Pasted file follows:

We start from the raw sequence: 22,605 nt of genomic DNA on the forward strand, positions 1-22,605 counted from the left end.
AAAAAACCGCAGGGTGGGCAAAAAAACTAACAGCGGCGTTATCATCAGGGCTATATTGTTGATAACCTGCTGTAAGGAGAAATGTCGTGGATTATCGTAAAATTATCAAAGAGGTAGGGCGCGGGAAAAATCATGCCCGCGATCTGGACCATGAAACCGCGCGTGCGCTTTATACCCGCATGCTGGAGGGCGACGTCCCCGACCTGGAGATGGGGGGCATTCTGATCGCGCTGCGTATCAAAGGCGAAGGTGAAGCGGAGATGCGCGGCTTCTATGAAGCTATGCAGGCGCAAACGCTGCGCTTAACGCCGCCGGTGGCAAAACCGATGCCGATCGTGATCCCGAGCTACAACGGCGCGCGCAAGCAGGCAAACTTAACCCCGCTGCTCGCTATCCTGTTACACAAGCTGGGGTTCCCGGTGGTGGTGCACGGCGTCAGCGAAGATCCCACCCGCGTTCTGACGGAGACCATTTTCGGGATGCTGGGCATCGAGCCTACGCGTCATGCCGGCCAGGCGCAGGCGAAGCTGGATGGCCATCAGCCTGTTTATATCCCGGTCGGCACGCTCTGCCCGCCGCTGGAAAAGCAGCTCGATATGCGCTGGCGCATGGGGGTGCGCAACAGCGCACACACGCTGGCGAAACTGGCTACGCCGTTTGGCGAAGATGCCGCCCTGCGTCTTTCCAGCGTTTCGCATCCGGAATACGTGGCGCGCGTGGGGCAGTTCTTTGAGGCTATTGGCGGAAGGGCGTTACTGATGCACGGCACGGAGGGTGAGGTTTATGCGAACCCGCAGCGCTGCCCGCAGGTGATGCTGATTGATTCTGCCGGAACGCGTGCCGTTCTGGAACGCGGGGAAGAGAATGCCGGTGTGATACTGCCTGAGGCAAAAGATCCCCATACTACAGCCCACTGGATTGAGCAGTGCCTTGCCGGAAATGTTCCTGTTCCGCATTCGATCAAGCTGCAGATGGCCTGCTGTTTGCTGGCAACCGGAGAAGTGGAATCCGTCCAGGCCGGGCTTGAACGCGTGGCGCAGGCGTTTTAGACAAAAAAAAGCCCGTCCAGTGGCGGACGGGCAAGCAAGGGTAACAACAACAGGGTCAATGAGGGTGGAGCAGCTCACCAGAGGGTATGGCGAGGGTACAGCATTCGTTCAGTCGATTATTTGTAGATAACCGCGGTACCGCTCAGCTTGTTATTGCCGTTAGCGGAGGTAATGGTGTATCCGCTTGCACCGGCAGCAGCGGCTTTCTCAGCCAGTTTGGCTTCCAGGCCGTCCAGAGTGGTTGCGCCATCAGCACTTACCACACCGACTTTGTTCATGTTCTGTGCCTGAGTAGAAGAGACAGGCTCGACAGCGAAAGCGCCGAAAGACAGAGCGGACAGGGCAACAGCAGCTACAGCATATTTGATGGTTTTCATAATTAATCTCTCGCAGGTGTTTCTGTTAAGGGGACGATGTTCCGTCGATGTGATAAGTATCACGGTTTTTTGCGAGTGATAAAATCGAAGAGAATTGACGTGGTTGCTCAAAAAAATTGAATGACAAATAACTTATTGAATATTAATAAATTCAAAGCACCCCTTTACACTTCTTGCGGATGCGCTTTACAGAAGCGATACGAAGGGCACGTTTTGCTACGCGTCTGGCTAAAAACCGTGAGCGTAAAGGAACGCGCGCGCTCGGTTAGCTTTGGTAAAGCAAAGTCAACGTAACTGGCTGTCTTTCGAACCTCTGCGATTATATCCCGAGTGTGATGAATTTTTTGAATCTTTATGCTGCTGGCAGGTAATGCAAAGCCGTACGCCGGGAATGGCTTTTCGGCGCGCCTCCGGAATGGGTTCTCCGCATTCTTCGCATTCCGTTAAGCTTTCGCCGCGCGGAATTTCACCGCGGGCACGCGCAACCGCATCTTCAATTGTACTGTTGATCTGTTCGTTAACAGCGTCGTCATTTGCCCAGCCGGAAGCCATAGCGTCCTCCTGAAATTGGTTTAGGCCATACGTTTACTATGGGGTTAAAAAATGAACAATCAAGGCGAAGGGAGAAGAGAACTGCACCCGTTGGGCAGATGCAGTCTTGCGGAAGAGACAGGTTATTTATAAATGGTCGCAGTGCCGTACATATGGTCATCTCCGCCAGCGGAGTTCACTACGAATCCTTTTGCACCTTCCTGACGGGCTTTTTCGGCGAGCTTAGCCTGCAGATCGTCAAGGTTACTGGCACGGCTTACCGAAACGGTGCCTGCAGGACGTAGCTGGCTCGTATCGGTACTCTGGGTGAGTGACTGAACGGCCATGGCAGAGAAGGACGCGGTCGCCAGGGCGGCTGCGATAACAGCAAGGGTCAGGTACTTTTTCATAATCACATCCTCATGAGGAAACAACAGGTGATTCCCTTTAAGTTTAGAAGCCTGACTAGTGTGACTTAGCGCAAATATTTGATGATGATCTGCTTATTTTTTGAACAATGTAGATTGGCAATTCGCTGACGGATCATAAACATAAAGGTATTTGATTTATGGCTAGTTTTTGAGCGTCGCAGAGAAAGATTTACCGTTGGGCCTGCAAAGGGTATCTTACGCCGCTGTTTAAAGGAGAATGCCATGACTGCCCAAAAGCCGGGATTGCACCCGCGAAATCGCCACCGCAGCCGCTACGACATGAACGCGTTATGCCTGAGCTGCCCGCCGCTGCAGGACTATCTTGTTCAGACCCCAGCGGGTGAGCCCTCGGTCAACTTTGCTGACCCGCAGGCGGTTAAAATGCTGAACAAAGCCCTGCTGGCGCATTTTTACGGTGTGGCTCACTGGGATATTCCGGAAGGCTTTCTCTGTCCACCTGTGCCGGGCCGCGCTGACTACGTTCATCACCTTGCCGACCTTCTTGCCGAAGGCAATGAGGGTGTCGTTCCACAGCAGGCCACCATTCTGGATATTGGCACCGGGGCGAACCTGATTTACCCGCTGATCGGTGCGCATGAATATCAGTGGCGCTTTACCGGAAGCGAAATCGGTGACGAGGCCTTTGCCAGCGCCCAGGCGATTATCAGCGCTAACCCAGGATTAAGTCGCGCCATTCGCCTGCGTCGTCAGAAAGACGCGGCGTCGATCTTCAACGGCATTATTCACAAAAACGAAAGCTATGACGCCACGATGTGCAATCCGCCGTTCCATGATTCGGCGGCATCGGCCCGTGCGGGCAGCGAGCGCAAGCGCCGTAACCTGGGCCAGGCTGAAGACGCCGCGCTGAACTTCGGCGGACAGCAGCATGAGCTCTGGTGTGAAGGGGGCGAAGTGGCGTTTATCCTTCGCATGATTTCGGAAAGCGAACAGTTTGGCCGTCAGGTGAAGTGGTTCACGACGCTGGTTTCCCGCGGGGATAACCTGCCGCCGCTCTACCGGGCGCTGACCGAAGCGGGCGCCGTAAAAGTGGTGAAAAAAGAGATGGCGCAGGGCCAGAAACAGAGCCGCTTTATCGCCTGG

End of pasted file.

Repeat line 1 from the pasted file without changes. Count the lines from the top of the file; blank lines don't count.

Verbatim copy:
We start from the raw sequence: 22,605 nt of genomic DNA on the forward strand, positions 1-22,605 counted from the left end.